York Civic Trust plaques

John Phillips (1800-1874)

Geologist and first 'Keeper of the Yorkshire Museum'

Location of plaque: St Mary’s Lodge, at the Marygate entrance to Museum Gardens

If you've enjoyed the Jurassic World exhibition at the Yorkshire Museum, why not spare a few moments to think of the man who was the museum's first 'keeper', or curator.

The son of a Wiltshire excise officer, John Phillips was orphaned at seven but went on to become one of the most respected figures in British geology.

When both his parents died in 1808, he was supported by his uncle William Smith - the 'father of English Geology' and the man responsible for the first geological map of the country. Phillips moved into his uncle's London home and, after leaving school at 15, began to work as Smith's assistant, joining him on geological field trips.

He accompanied his uncle on surveying commissions in Yorkshire and, in 1824, helped with Smith’s series of lectures to the Yorkshire Philosophical Society. Such was the impression that the young geologist made that in 1825 he was appointed the first 'Keeper of the Yorkshire Museum'.

His was in many ways a colourful life. In one famous incident in 1831, he was chased around the Museum Gardens by a bear that had escaped from the Yorkshire Philosophical Society’s menagerie. The bear was captured and offered to the newly opened Royal Zoological Gardens in London.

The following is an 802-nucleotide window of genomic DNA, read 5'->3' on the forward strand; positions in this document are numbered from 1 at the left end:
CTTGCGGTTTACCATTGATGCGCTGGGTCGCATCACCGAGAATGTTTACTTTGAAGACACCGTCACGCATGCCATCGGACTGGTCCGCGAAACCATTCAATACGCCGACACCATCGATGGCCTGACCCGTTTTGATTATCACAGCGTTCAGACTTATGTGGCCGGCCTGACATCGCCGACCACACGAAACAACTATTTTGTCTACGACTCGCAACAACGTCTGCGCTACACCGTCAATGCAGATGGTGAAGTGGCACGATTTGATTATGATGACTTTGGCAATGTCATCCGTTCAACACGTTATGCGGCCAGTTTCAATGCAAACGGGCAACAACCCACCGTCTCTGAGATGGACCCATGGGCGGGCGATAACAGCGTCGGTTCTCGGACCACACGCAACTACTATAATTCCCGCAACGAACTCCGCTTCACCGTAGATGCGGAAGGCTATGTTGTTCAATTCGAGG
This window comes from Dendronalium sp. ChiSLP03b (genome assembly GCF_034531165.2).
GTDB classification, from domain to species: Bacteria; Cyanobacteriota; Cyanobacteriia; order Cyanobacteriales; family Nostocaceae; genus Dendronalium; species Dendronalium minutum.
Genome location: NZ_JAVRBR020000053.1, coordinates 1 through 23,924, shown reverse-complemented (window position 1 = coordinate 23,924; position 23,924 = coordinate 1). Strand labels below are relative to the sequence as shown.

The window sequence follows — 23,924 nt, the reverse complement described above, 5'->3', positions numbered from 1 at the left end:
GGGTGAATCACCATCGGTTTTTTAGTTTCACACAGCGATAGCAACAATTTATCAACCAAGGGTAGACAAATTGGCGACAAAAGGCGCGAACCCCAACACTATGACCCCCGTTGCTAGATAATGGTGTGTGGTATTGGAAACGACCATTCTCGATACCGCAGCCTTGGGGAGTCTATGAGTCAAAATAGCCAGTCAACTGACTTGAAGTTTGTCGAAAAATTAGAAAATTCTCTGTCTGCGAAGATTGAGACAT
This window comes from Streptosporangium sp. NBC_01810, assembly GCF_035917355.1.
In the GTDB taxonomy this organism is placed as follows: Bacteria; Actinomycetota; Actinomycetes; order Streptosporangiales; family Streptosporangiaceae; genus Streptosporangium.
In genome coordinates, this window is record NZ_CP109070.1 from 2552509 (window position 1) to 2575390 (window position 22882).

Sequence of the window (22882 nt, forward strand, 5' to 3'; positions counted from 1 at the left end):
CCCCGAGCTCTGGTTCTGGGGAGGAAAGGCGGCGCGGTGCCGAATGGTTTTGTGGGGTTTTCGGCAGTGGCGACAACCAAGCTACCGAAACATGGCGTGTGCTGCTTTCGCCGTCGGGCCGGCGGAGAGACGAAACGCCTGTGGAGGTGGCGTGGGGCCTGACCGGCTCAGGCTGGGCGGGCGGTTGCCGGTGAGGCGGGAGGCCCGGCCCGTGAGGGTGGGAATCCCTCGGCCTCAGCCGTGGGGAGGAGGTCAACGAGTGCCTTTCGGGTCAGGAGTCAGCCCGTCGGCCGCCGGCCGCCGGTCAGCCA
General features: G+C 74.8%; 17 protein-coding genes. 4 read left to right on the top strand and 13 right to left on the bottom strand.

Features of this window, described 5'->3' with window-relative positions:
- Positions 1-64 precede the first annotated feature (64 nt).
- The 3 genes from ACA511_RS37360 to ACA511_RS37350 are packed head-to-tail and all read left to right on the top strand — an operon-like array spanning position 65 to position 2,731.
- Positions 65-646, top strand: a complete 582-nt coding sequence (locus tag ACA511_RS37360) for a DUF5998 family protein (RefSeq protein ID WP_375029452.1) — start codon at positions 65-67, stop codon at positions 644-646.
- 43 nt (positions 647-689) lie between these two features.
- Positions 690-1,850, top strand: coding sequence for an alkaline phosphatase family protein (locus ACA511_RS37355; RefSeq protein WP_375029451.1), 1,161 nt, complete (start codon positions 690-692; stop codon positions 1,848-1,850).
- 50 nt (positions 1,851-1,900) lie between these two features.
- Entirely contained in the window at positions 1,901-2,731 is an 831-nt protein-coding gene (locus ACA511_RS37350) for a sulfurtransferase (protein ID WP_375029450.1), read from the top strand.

Much later in his life, in 1860 - by now an established and hugely successful geologist - Phillips engaged in a scientific debate on the age of the earth with Charles Darwin. The Church insisted the Earth was 6,000 years old. Darwin argued that it was much older - at least 300 million years. Drawing on his geological expertise, however, Phillips insisted it was older still, putting the age of the Earth at an unimaginable 1billion years.

It was a courageous position to take - even though we know today that the Earth is far even older than that, at about 4.6 billion years.

Phillips, who for many years lived with his sister Anne at St Mary's Lodge in York, held many of the most prestigious positions in British geology during his life: Chair of Geology at King's College, London; Professor of Geology at the University of Dublin; Professor of Geology at the University of Oxford; and President of the Geological Society of London. He made countless geological field trips in Yorkshire, and published detailed geological maps and guides of the county.

When he died in Oxford in 1874, following a fall, his body was accompanied to Oxford railway station by 150 mourners. After arrival at York, he lay in state overnight in the Yorkshire Museum. The next day, the Minster bells tolled for 90 minutes before his funeral. He was buried in York Cemetery alongside his sister, under a modest gravestone.

Stephen Lewis

To read the stories behind more York Civic Trust plaques, visit yorkcivictrust.co.uk